How Medical Marijuana is Disrupting the Healthcare Industry

April 2021

The use of medical marijuana in the U.S. has evolved drastically over the years, and continues to change with each passing day. In spite of this, there may still be those who are unaware of the potential benefits that it can offer for those who suffer from illnesses such as cancer, HIV/AIDS, and more. Those living with these conditions may find comfort for their symptoms or side effects through cannabis treatments - and ultimately a better quality of life. So what is the current status of medical marijuana?

As the popularity of medical marijuana increases, so do questions surrounding its use. Many patients want to know how and where they can access cannabis legally - while others wonder if they qualify for a prescription. The answers to these questions are constantly evolving, and can be subject to change depending on the state that you live in or even the specific county where you reside.

In order to understand the current status, it is imperative to explore some of the most important recent developments that have taken place in the U.S.. Many research papers discuss ways in which the use of medical marijuana has changed over time, including how it can help with nausea, pain relief effects, relieving stress and anxiety, and more.

Most people don't realize just how much there is to learn about this drug that has now come into such prominence in recent years. There are many different forms, methods, side effects, and additional research results that need to be taken into account before making a final decision. While this article will not cover all of the necessary information regarding medical marijuana, it will provide an overview of the unique characteristics and benefits that make this drug so versatile.

Going Legal

Professional organizations and lobbying groups are taking on issues such as medical marijuana legalization to help patients. The National Conference of State Legislatures (NCSL) has begun to promote federal medical marijuana laws as a means of providing overall health care access. This organization has sponsored specific seminars in relation to this issue since 2011 in order to educate lawmakers and stakeholders about the necessity of rescheduling cannabis for medical use.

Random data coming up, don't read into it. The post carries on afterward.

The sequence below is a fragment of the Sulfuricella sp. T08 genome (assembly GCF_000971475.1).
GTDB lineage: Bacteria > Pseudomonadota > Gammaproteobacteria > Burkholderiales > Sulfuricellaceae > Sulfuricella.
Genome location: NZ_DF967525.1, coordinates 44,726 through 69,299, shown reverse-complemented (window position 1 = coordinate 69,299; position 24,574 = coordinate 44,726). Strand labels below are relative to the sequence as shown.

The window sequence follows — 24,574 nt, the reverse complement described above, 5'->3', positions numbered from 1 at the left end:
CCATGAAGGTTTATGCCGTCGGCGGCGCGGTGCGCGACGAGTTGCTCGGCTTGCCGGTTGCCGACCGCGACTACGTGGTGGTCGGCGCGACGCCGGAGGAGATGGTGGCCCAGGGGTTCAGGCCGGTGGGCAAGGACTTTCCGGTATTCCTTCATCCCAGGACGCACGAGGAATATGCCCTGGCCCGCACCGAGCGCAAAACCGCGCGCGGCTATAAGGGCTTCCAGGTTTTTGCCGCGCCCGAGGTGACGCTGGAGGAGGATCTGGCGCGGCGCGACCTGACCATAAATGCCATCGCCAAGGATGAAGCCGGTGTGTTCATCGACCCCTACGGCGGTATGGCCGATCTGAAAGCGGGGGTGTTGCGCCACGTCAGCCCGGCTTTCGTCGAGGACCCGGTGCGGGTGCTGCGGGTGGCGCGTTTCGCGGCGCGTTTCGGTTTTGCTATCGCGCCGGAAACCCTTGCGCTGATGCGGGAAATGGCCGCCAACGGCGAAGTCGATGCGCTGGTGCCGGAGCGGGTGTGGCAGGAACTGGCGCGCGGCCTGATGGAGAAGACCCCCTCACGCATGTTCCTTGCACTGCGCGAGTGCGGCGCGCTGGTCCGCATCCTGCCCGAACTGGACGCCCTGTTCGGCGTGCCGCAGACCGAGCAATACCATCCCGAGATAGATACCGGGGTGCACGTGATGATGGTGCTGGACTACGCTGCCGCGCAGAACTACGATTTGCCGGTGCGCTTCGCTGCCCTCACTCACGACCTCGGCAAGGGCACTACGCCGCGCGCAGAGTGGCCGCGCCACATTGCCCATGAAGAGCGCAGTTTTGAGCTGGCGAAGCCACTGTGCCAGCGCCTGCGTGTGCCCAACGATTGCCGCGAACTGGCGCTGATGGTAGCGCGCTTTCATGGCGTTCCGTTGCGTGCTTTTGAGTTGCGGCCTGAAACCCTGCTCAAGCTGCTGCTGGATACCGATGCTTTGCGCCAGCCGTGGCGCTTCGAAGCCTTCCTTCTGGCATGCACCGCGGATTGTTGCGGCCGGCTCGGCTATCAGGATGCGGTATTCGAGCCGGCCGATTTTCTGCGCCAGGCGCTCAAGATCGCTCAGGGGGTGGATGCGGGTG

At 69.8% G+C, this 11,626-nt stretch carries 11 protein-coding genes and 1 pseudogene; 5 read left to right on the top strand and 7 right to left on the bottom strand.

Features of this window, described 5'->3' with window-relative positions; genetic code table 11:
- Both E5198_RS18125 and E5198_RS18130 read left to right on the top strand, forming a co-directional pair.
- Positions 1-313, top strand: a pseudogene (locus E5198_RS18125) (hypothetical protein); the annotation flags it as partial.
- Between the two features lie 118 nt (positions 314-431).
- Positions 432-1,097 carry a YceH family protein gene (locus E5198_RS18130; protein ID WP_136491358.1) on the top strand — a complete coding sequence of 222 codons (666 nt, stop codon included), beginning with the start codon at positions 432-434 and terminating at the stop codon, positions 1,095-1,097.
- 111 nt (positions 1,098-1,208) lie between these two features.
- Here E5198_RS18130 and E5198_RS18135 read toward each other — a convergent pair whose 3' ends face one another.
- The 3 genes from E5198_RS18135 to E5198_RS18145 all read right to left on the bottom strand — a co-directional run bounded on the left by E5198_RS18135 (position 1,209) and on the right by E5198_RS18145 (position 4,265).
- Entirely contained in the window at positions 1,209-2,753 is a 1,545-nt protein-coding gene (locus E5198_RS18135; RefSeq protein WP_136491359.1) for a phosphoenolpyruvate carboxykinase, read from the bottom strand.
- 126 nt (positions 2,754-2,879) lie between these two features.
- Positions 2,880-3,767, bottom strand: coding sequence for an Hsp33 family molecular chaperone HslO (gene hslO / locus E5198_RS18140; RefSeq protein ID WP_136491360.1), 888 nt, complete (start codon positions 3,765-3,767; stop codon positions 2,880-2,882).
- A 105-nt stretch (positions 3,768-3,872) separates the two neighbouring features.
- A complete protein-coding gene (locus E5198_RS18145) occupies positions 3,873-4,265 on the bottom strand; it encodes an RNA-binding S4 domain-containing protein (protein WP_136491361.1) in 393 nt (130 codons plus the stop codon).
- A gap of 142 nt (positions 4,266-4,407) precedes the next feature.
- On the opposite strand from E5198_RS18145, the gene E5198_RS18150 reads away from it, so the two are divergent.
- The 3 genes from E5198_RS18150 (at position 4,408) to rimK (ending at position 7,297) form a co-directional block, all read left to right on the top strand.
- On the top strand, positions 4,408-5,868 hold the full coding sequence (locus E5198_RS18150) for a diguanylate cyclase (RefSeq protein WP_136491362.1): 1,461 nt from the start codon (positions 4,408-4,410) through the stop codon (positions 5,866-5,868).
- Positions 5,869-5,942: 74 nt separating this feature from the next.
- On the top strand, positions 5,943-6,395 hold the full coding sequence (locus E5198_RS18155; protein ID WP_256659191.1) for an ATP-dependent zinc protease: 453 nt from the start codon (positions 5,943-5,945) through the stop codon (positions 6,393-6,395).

Is the healthcare industry prepared for medical marijuana?

Currently, only few out of the 50 states in the United States allow doctors to prescribe medical marijuana: California, Colorado, Oregon, and Washington. Three additional states (Alaska, Maine and Nevada) will go to vote on the legalization of recreational marijuana in November. While there is a potential that more states could legalize adult-use cannabis by the end of 2021 (and beyond), there is still a very long way to go before patients nationwide have access to legal cannabis as part of their treatment plans.

For most patients with chronic conditions looking for alternative treatments in addition to standard care, they will still need to follow state-specific rules in order to obtain a legal recommendation for medical marijuana.

But why?

The regulations surrounding the approval of medical marijuana vary state by state. It's important to note that it is difficult to obtain a doctor's recommendation for medical marijuana in states where it is still illegal, so patients who are interested in using cannabis for medicinal purposes must take extra measures.

What kind of conditions are legal?

There are several conditions that can be treated with medical cannabis and the federal government does not prohibit doctors from prescribing it. However, professionals who handle prescriptions must abide by strict federal regulations pertaining to controlled substances, which can make it difficult for patients with certain conditions or their physicians to obtain a prescription from their local pharmacy.

What are these regulations?

The Controlled Substance Act (CSA) of 1970, which is the main law regulating controlled substances in the United States, does not prohibit doctors from prescribing cannabis to patients they deem fit. Rather, it requires physicians to file a "Form-10 Pharmacy Form" that includes a whole host of conditions and circumstances that could put them in legal jeopardy. The form identifies numerous factors that could make a physician at risk for prosecution for illegally prescribing certain substances. Some of these factors include: prescribing opioids for a non-medically necessary purpose; prescribing unnecessary quantities of certain medications; prescribing drugs with only vague indications; and possibly recommending drugs without any medical necessity.

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